Monday, 3 November 2014

Author Promo -- Angela Carina Barry -- Interview




  • How does a typical book get written in your world - what do you start with? 

    A:  There’s usually a nugget of an idea that sounds good and gets expanded upon with some “what if” questions.  Then I start figuring out who would fit the story.  Occasionally, a character will show up first and order up their story.  Some of my books or stories are reactionary to events in the world or in my personal life.  They don’t usually play a large role, but tapping into some real reactions to events can ground the story nicely so that even fantastical elements feel real.

  • How would you compare the protagonists of your books with yourself?

A:  I think there is a little shard of one’s self in most all the characters a writer creates.  It isn’t a large piece, but it is there.  Sometimes it is just a phrase from a conversation or an emotion from a specific event on a specific day, such as a birthday, and that becomes the seed from which a character grows.  Other times you don’t know what it is, but the characters we write are a sum total of our life experiences and what we’ve read, seen, and heard about.  That’s why reading, seeing films, and meeting people from all walks of life is important.  Those things will enrich your characters in the long run.

  • How would you typically choose the names of your characters? 

A:  Honestly, I choose names based on the character’s traits most of the time!  I have a number of baby name books and also use the baby name sites online, as well as some dealing with figures in mythology.  Occasionally I will give a nod to someone I know if their name works okay in a story.  I make no promises on how things will turn out for the character though!  

  • What's that one Classic work that you wish had been written by you? 

A:  If I can pick anything, it would be “The Raven” although almost anything by Poe is fantastic.  Otherwise, anything by Lord Dunsany as his descriptions are as beautiful as they are fantastical.
 
  • How would you deal with reviews? 

A:  Anyone who leaves you a review has done you a favor, even the bad reviews.  It means you moved someone enough emotionally that they feel the need to say something about your work.  If the reviewer has any solid points of criticism, you can apply them.  If they do not, then it is best to ignore them.  Good reviews are easy to take, bad ones can be hard, but realize, it’s an opinion and everyone is entitled to theirs.  If you have more positive reviews than negative, you are on the right track.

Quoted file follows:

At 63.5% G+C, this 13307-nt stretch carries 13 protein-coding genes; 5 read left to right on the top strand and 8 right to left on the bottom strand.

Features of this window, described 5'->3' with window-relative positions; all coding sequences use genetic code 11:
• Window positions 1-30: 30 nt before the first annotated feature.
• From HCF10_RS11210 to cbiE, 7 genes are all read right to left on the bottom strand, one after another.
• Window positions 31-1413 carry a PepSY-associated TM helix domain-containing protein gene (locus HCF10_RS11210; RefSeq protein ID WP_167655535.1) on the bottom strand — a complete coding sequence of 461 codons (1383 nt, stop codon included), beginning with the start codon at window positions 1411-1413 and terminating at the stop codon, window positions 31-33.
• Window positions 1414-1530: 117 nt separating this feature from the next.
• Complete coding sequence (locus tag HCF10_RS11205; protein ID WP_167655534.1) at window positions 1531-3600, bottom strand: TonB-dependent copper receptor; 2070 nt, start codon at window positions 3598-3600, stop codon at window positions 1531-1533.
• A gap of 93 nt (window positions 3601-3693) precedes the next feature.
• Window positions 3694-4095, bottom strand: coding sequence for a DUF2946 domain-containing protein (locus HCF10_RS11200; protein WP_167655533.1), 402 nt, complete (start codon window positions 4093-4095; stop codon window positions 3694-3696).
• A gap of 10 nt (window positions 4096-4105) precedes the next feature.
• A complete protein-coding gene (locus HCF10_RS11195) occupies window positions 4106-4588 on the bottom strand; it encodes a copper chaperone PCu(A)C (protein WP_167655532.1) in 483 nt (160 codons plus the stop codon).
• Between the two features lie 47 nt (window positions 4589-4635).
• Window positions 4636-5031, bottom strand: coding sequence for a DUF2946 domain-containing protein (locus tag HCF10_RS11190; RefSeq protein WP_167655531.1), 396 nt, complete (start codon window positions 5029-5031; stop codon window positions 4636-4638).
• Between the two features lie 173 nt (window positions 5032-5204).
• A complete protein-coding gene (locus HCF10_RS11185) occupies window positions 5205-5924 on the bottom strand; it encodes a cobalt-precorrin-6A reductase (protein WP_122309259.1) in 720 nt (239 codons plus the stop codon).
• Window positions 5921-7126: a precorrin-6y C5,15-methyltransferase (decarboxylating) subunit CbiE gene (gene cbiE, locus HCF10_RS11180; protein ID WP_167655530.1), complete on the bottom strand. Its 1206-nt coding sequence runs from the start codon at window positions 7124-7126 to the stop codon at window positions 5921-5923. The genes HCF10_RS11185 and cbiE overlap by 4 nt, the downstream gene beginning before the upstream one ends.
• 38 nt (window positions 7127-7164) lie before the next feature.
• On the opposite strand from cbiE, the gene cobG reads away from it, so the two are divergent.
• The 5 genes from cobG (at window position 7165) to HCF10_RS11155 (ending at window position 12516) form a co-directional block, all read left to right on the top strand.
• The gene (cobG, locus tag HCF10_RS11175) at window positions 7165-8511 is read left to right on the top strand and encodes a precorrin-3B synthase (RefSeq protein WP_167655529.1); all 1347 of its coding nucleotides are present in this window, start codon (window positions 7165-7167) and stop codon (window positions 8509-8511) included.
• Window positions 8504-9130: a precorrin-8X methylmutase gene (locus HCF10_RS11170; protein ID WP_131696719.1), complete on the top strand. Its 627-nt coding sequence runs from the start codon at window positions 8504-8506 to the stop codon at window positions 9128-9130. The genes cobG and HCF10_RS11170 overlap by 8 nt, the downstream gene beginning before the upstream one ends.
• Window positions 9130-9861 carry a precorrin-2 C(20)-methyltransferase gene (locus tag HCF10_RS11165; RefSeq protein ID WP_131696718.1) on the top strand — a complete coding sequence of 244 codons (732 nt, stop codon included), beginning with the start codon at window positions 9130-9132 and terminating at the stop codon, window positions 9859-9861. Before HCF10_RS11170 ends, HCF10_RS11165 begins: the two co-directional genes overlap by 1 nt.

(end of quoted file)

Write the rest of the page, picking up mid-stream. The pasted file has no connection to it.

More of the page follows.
• What's your favourite writing location? 

Currently, I usually like my office.  I got a laptop so I could do the whole coffee house thing and have an easier time recording research from the library, but I haven’t had much chance to put that into action.  Although I will scribble things down in notebooks wherever I am, my office reigns supreme for my favorite writing niche.

  • What awesome books and projects are you working in at the moment?

I have a really spicy and scary dark romance/horror romance piece coming out November 26th called “Love at the End of all Things”.   I really love this story and I originally wrote it for a romance competition.  Because it had to stand out from the pack, the book is very edgy.  I describe it as an intense roller-coaster ride, the highs are very high and the lows are nail-bitingly low.  I’ve had a few beta readers afraid to finish it!  It is romance, so rest assured, it pulls back from the full dark of horror–but only just.  It is a romance with teeth!

I am about a chapter away from finishing my new book Paladin’s Honor, which should be out early next year.  This one is the first of a trilogy involving Devon, a paladin who fights undead, and Mirabelle, his best friend’s sister who is running with the local thieves guild in the first book.  It’s a much sweeter fantasy romance, but I like to say, “I started in horror and it bleeds into everything”.  So you can expect some intense battles to come into play.  This is a great story, but it has a scene in the first half that was incredibly hard to write.  I would give a trigger warning to some of your readers because of it.  I knew the scene in question would be in the story, but writing that part wasn’t the worst.  The worst was the characters’ reactions to it.  They don’t really understand the situation, but as the author, I did and I couldn’t do anything about it.  I couldn’t give them my knowledge, nor could I avoid it as it is important to the plot.  This was the first time the omnipotent view of the author worked against me.  However, the turn of the story is surprising and goes against modern day notions of romance.  The whole thing grows and blossoms into a wonderful love story by the end.  I am really looking forward to spending more time with these two characters!  

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